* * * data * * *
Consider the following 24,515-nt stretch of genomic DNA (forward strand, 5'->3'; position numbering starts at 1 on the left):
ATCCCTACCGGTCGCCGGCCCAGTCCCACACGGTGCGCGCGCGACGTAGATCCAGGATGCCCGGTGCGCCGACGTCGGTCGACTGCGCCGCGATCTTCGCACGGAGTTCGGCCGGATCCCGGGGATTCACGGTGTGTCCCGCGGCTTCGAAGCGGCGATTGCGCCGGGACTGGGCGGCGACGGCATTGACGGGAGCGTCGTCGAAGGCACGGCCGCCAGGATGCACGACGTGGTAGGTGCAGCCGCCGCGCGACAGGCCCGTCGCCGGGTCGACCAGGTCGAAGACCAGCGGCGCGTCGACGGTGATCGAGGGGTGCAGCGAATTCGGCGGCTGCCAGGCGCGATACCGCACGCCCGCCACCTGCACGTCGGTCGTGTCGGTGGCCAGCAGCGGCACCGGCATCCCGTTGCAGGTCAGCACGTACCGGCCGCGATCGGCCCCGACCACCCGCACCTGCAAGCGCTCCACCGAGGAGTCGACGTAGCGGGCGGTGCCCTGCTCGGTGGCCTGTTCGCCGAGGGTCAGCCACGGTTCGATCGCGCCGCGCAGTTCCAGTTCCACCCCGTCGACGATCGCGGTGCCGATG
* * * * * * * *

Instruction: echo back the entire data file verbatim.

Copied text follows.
Consider the following 24,515-nt stretch of genomic DNA (forward strand, 5'->3'; position numbering starts at 1 on the left):
ATCCCTACCGGTCGCCGGCCCAGTCCCACACGGTGCGCGCGCGACGTAGATCCAGGATGCCCGGTGCGCCGACGTCGGTCGACTGCGCCGCGATCTTCGCACGGAGTTCGGCCGGATCCCGGGGATTCACGGTGTGTCCCGCGGCTTCGAAGCGGCGATTGCGCCGGGACTGGGCGGCGACGGCATTGACGGGAGCGTCGTCGAAGGCACGGCCGCCAGGATGCACGACGTGGTAGGTGCAGCCGCCGCGCGACAGGCCCGTCGCCGGGTCGACCAGGTCGAAGACCAGCGGCGCGTCGACGGTGATCGAGGGGTGCAGCGAATTCGGCGGCTGCCAGGCGCGATACCGCACGCCCGCCACCTGCACGTCGGTCGTGTCGGTGGCCAGCAGCGGCACCGGCATCCCGTTGCAGGTCAGCACGTACCGGCCGCGATCGGCCCCGACCACCCGCACCTGCAAGCGCTCCACCGAGGAGTCGACGTAGCGGGCGGTGCCCTGCTCGGTGGCCTGTTCGCCGAGGGTCAGCCACGGTTCGATCGCGCCGCGCAGTTCCAGTTCCACCCCGTCGACGATCGCGGTGCCGATG